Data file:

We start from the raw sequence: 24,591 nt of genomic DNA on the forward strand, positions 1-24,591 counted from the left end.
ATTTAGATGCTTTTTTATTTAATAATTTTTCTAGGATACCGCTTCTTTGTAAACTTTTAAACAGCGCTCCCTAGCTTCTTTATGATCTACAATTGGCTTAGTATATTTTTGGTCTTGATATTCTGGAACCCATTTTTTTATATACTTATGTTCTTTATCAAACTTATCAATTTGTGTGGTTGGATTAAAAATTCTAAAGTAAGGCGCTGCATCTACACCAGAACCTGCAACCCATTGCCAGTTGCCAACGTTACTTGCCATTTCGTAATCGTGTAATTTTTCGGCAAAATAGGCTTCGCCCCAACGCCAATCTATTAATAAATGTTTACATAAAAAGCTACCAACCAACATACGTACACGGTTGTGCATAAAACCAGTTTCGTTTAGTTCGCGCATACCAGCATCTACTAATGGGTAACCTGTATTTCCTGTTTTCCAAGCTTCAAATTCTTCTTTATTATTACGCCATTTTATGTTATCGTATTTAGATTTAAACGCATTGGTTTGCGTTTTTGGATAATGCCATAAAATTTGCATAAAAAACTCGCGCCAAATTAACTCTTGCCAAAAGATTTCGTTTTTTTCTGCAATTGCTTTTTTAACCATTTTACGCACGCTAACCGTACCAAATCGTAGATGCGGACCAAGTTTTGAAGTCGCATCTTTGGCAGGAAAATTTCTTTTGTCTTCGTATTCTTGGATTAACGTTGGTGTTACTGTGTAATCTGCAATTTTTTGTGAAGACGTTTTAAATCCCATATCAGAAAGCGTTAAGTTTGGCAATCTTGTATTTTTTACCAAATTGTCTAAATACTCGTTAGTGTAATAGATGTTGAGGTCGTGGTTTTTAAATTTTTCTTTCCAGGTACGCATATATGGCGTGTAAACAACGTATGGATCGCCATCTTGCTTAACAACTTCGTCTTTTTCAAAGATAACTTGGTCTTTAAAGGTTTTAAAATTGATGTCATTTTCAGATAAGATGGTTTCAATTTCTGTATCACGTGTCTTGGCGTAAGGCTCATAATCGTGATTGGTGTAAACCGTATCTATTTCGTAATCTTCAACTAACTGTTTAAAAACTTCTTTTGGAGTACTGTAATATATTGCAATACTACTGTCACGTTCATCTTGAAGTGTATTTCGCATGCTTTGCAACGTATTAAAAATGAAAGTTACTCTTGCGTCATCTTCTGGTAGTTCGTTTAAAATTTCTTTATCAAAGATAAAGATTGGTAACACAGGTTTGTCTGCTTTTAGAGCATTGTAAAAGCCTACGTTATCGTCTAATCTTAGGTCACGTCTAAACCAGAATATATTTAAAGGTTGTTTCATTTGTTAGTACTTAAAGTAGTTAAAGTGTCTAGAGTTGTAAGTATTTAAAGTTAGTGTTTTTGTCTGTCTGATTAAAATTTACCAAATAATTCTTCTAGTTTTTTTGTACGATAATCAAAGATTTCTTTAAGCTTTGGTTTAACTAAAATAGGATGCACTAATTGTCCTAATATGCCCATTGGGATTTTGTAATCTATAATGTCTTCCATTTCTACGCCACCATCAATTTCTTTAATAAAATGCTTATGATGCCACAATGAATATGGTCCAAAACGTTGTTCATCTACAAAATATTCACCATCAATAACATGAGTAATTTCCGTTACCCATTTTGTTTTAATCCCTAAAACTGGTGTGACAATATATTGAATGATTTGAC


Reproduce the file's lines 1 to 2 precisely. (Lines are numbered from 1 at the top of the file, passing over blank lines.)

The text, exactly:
We start from the raw sequence: 24,591 nt of genomic DNA on the forward strand, positions 1-24,591 counted from the left end.
ATTTAGATGCTTTTTTATTTAATAATTTTTCTAGGATACCGCTTCTTTGTAAACTTTTAAACAGCGCTCCCTAGCTTCTTTATGATCTACAATTGGCTTAGTATATTTTTGGTCTTGATATTCTGGAACCCATTTTTTTATATACTTATGTTCTTTATCAAACTTATCAATTTGTGTGGTTGGATTAAAAATTCTAAAGTAAGGCGCTGCATCTACACCAGAACCTGCAACCCATTGCCAGTTGCCAACGTTACTTGCCATTTCGTAATCGTGTAATTTTTCGGCAAAATAGGCTTCGCCCCAACGCCAATCTATTAATAAATGTTTACATAAAAAGCTACCAACCAACATACGTACACGGTTGTGCATAAAACCAGTTTCGTTTAGTTCGCGCATACCAGCATCTACTAATGGGTAACCTGTATTTCCTGTTTTCCAAGCTTCAAATTCTTCTTTATTATTACGCCATTTTATGTTATCGTATTTAGATTTAAACGCATTGGTTTGCGTTTTTGGATAATGCCATAAAATTTGCATAAAAAACTCGCGCCAAATTAACTCTTGCCAAAAGATTTCGTTTTTTTCTGCAATTGCTTTTTTAACCATTTTACGCACGCTAACCGTACCAAATCGTAGATGCGGACCAAGTTTTGAAGTCGCATCTTTGGCAGGAAAATTTCTTTTGTCTTCGTATTCTTGGATTAACGTTGGTGTTACTGTGTAATCTGCAATTTTTTGTGAAGACGTTTTAAATCCCATATCAGAAAGCGTTAAGTTTGGCAATCTTGTATTTTTTACCAAATTGTCTAAATACTCGTTAGTGTAATAGATGTTGAGGTCGTGGTTTTTAAATTTTTCTTTCCAGGTACGCATATATGGCGTGTAAACAACGTATGGATCGCCATCTTGCTTAACAACTTCGTCTTTTTCAAAGATAACTTGGTCTTTAAAGGTTTTAAAATTGATGTCATTTTCAGATAAGATGGTTTCAATTTCTGTATCACGTGTCTTGGCGTAAGGCTCATAATCGTGATTGGTGTAAACCGTATCTATTTCGTAATCTTCAACTAACTGTTTAAAAACTTCTTTTGGAGTACTGTAATATATTGCAATACTACTGTCACGTTCATCTTGAAGTGTATTTCGCATGCTTTGCAACGTATTAAAAATGAAAGTTACTCTTGCGTCATCTTCTGGTAGTTCGTTTAAAATTTCTTTATCAAAGATAAAGATTGGTAACACAGGTTTGTCTGCTTTTAGAGCATTGTAAAAGCCTACGTTATCGTCTAATCTTAGGTCACGTCTAAACCAGAATATATTTAAAGGTTGTTTCATTTGTTAGTACTTAAAGTAGTTAAAGTGTCTAGAGTTGTAAGTATTTAAAGTTAGTGTTTTTGTCTGTCTGATTAAAATTTACCAAATAATTCTTCTAGTTTTTTTGTACGATAATCAAAGATTTCTTTAAGCTTTGGTTTAACTAAAATAGGATGCACTAATTGTCCTAATATGCCCATTGGGATTTTGTAATCTATAATGTCTTCCATTTCTACGCCACCATCAATTTCTTTAATAAAATGCTTATGATGCCACAATGAATATGGTCCAAAACGTTGTTCATCTACAAAATATTCACCATCAATAACATGAGTAATTTCCGTTACCCATTTTGTTTTAATCCCTAAAACTGGTGTGACAATATATTGAATGATTTGAC